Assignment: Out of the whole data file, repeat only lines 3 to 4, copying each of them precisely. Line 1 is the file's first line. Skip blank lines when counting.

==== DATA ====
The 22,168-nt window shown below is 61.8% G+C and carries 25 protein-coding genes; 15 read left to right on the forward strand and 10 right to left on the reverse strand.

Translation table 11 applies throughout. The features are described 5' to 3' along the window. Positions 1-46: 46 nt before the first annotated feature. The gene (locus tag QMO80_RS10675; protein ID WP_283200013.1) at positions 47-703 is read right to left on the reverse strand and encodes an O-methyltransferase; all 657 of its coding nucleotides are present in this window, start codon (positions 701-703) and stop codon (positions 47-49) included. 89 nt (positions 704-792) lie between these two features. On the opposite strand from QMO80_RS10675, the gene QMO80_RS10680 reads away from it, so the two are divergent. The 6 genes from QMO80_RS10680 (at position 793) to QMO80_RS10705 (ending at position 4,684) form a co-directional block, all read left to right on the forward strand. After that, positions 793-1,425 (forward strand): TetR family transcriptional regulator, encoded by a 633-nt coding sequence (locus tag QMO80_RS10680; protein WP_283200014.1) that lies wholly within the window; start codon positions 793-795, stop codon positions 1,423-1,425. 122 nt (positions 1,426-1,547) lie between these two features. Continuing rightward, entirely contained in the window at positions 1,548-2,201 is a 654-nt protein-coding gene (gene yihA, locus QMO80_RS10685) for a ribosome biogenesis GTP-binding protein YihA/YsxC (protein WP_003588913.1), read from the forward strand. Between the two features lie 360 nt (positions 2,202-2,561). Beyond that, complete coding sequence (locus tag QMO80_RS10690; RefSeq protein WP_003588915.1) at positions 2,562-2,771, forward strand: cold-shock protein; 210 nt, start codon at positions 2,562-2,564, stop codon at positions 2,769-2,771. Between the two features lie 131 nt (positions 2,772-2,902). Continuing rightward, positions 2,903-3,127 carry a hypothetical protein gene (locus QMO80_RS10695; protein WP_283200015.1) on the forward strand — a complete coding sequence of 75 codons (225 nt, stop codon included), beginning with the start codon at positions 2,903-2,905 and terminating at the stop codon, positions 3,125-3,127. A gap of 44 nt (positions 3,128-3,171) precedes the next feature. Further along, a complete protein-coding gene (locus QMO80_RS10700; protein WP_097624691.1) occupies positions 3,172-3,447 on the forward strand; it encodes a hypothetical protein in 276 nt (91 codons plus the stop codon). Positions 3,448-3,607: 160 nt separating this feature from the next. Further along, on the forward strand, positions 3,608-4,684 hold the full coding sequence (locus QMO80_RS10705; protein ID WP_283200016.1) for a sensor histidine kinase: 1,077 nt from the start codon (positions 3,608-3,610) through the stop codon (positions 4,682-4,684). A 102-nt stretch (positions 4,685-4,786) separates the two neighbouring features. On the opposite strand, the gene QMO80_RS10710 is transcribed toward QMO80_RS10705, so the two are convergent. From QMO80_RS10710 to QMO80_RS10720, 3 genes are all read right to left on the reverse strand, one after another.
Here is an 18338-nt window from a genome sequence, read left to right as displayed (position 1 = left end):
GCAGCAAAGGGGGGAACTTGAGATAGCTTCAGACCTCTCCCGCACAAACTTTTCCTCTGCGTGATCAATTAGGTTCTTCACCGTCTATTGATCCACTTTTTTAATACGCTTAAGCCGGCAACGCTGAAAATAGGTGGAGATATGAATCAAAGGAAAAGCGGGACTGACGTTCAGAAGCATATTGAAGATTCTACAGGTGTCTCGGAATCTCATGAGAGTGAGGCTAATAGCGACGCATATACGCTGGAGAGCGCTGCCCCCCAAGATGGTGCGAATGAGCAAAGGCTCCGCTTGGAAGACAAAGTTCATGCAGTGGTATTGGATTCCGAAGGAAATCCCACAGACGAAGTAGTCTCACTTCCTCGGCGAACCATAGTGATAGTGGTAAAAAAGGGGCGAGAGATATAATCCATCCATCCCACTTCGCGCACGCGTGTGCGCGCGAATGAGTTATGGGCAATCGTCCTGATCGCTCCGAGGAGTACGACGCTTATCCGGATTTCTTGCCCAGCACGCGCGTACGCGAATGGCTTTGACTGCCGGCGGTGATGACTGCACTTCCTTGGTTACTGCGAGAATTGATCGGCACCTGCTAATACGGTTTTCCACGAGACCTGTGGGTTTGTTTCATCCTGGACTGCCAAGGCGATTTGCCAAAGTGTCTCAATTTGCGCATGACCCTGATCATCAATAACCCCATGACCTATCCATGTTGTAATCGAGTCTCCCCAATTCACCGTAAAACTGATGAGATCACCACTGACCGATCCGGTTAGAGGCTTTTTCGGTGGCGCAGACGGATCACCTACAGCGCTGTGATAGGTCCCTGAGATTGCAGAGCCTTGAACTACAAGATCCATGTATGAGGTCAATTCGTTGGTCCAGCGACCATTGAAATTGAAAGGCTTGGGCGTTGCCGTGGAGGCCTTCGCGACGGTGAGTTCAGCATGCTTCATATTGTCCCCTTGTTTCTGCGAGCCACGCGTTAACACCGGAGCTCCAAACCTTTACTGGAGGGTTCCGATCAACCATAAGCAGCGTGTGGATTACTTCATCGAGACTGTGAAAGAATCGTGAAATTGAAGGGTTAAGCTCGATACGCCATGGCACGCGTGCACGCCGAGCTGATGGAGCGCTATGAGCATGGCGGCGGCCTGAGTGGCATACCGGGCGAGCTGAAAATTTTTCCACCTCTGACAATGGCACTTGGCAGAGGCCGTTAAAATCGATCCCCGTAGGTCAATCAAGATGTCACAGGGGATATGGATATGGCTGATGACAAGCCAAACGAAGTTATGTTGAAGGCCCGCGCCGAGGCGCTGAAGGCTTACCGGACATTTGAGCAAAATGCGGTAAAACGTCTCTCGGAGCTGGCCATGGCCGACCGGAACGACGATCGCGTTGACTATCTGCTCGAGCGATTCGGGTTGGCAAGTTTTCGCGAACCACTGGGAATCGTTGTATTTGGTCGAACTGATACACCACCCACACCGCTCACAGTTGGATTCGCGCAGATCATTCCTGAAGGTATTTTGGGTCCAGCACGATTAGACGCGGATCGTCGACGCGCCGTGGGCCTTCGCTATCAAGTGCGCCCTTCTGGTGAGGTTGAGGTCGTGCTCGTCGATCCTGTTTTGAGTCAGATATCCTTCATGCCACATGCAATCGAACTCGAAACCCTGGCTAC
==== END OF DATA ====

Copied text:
Here is an 18338-nt window from a genome sequence, read left to right as displayed (position 1 = left end):
GCAGCAAAGGGGGGAACTTGAGATAGCTTCAGACCTCTCCCGCACAAACTTTTCCTCTGCGTGATCAATTAGGTTCTTCACCGTCTATTGATCCACTTTTTTAATACGCTTAAGCCGGCAACGCTGAAAATAGGTGGAGATATGAATCAAAGGAAAAGCGGGACTGACGTTCAGAAGCATATTGAAGATTCTACAGGTGTCTCGGAATCTCATGAGAGTGAGGCTAATAGCGACGCATATACGCTGGAGAGCGCTGCCCCCCAAGATGGTGCGAATGAGCAAAGGCTCCGCTTGGAAGACAAAGTTCATGCAGTGGTATTGGATTCCGAAGGAAATCCCACAGACGAAGTAGTCTCACTTCCTCGGCGAACCATAGTGATAGTGGTAAAAAAGGGGCGAGAGATATAATCCATCCATCCCACTTCGCGCACGCGTGTGCGCGCGAATGAGTTATGGGCAATCGTCCTGATCGCTCCGAGGAGTACGACGCTTATCCGGATTTCTTGCCCAGCACGCGCGTACGCGAATGGCTTTGACTGCCGGCGGTGATGACTGCACTTCCTTGGTTACTGCGAGAATTGATCGGCACCTGCTAATACGGTTTTCCACGAGACCTGTGGGTTTGTTTCATCCTGGACTGCCAAGGCGATTTGCCAAAGTGTCTCAATTTGCGCATGACCCTGATCATCAATAACCCCATGACCTATCCATGTTGTAATCGAGTCTCCCCAATTCACCGTAAAACTGATGAGATCACCACTGACCGATCCGGTTAGAGGCTTTTTCGGTGGCGCAGACGGATCACCTACAGCGCTGTGATAGGTCCCTGAGATTGCAGAGCCTTGAACTACAAGATCCATGTATGAGGTCAATTCGTTGGTCCAGCGACCATTGAAATTGAAAGGCTTGGGCGTTGCCGTGGAGGCCTTCGCGACGGTGAGTTCAGCATGCTTCATATTGTCCCCTTGTTTCTGCGAGCCACGCGTTAACACCGGAGCTCCAAACCTTTACTGGAGGGTTCCGATCAACCATAAGCAGCGTGTGGATTACTTCATCGAGACTGTGAAAGAATCGTGAAATTGAAGGGTTAAGCTCGATACGCCATGGCACGCGTGCACGCCGAGCTGATGGAGCGCTATGAGCATGGCGGCGGCCTGAGTGGCATACCGGGCGAGCTGAAAATTTTTCCACCTCTGACAATGGCACTTGGCAGAGGCCGTTAAAATCGATCCCCGTAGGTCAATCAAGATGTCACAGGGGATATGGATATGGCTGATGACAAGCCAAACGAAGTTATGTTGAAGGCCCGCGCCGAGGCGCTGAAGGCTTACCGGACATTTGAGCAAAATGCGGTAAAACGTCTCTCGGAGCTGGCCATGGCCGACCGGAACGACGATCGCGTTGACTATCTGCTCGAGCGATTCGGGTTGGCAAGTTTTCGCGAACCACTGGGAATCGTTGTATTTGGTCGAACTGATACACCACCCACACCGCTCACAGTTGGATTCGCGCAGATCATTCCTGAAGGTATTTTGGGTCCAGCACGATTAGACGCGGATCGTCGACGCGCCGTGGGCCTTCGCTATCAAGTGCGCCCTTCTGGTGAGGTTGAGGTCGTGCTCGTCGATCCTGTTTTGAGTCAGATATCCTTCATGCCACATGCAATCGAACTCGAAACCCTGGCTAC